With my mom passing away I decided I needed a break from university, so I took an internship and ended up working with entrepreneurs and founders in marketing. I’ve always wanted to start a real business, but at the time, it wasn’t the first thing on my mind. Being my second last year in school, university was no longer that exciting and with my mom gone I was feeling a deep void. I was having a hard time getting out of bed in the morning and really, I just needed something to feel passionate about and look forward to. The idea of starting Redemption Treats happened innocently enough, and my mom dying ironically became the catalyst for starting it.

My dogs are everything to me as they are one of the only things that I have left from my mom. Redemption is something my mom and I would have done together if she were still here. We would always talk about little businesses to start. Unfortunately, I must settle for my boss from my internship who is now my business partner. He’s a boomer so it’s a struggle, but we make it work.

Starting a business has been both exciting and challenging. I love dogs, I love that our chews are a healthy part of a dog’s diet that feeds both their physical and mental needs. Similarly, this business and my dogs do the same for me – they make me feel better both mentally and physically. Our dogs can help redeem a shitty day or make a good day even better. They rarely pass judgement on us, maybe if we don’t give them enough treats, and they just want to be loved.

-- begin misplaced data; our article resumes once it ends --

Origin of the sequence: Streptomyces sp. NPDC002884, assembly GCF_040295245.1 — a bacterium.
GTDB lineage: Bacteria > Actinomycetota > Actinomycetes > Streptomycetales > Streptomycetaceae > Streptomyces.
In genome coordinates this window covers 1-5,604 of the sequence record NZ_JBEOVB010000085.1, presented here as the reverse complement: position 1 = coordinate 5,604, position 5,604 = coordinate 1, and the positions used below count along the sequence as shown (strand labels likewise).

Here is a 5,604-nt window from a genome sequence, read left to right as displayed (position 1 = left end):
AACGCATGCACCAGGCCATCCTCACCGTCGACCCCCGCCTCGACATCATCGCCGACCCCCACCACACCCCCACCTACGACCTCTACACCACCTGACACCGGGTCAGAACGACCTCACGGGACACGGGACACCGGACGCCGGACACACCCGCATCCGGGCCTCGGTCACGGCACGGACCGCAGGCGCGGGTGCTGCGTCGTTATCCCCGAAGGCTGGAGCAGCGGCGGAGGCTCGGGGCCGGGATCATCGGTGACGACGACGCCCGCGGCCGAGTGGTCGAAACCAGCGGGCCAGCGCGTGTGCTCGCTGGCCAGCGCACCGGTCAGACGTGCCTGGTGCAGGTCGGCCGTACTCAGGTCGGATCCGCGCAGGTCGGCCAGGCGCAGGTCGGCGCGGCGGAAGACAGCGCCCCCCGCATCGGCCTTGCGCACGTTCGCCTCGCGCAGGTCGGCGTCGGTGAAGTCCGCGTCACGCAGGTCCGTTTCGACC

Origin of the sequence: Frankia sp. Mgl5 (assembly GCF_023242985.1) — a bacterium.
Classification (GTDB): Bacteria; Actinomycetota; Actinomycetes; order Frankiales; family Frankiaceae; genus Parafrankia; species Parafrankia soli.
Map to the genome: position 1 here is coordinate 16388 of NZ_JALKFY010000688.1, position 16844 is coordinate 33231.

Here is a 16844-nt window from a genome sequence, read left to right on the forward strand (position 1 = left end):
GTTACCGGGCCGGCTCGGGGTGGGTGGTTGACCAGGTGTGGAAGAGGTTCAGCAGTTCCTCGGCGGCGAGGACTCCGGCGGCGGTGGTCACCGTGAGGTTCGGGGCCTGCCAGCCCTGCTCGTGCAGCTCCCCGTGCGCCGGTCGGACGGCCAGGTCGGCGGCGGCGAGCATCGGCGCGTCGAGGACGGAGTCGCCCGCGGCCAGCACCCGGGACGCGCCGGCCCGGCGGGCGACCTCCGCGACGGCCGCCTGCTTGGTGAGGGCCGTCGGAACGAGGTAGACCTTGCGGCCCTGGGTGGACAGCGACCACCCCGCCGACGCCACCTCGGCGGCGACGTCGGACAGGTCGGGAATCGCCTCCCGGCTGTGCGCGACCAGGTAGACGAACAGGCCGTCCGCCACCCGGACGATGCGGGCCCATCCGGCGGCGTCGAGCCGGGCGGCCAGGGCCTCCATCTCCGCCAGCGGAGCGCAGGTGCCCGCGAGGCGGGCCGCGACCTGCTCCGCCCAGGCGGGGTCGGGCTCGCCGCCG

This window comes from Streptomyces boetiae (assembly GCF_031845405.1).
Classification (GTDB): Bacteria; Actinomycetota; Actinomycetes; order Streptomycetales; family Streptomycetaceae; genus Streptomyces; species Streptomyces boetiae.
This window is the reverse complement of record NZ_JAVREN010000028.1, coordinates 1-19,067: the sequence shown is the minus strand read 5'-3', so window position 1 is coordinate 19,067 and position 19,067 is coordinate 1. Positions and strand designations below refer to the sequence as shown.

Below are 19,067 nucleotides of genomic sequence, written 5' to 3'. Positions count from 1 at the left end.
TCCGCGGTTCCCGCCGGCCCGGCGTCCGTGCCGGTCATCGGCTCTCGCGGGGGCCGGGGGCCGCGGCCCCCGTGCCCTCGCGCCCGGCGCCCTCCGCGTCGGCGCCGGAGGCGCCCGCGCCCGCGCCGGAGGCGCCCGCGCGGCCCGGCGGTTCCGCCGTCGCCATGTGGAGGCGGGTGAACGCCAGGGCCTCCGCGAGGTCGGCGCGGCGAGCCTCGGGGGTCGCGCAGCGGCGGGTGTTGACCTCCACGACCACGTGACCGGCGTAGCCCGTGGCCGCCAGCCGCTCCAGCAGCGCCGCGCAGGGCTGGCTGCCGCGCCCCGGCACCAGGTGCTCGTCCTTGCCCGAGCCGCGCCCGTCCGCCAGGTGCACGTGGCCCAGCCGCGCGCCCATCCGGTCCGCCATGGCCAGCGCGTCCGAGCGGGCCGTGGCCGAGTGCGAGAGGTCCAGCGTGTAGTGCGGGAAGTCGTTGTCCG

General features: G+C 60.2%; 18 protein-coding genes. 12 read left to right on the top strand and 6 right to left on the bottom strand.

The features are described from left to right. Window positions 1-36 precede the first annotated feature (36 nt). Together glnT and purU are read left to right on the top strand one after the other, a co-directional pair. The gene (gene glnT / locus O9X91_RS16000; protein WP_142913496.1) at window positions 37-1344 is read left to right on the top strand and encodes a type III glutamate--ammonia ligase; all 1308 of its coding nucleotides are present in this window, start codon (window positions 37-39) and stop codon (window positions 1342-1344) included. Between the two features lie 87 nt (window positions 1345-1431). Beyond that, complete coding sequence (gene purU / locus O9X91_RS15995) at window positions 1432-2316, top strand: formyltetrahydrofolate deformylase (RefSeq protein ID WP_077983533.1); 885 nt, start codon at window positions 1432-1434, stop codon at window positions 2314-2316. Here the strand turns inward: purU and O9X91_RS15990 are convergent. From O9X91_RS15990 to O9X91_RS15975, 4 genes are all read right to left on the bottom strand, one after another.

I wanted Redemption to reflect the fun side of life, since it’s so easy to get pulled into the dark side. So, after 18 months of getting everything ready for launch, we decided to position the brand a little bit spicier… I realized I’m pretty good at coming up with saucy and funny headlines and I think it sets us apart from all the barn, farm, family, cutesy, grandma’s apple pie dog treat brands that are out there. Our dog chew box is important to me because it’s something my mom would have bought for our dogs, even if she doesn’t approve of the saucy brand image…

Chews are essential for every dog’s diet, so why not get a monthly subscription with tons of variety and value. As a sneak peak, here are some of my favourite headlines we’re going to use in the future:

Don’t let you man’s package be the only meat your dog sees…
Doesn't your dog deserve as much pleasure as you do :-)
And this one’s for all the men out there:
Our chews last longer than you do

Anyways, thanks for reading this and I hope it didn’t make you too sad. Just kidding, I hope it made you sad enough to buy our chew box  And I hope it inspires you to be good to yourself and find the redeeming things in your life that bring you joy – like your dog and a scandalous chew box. Now, don’t disappoint your dog, go buy our subscription box.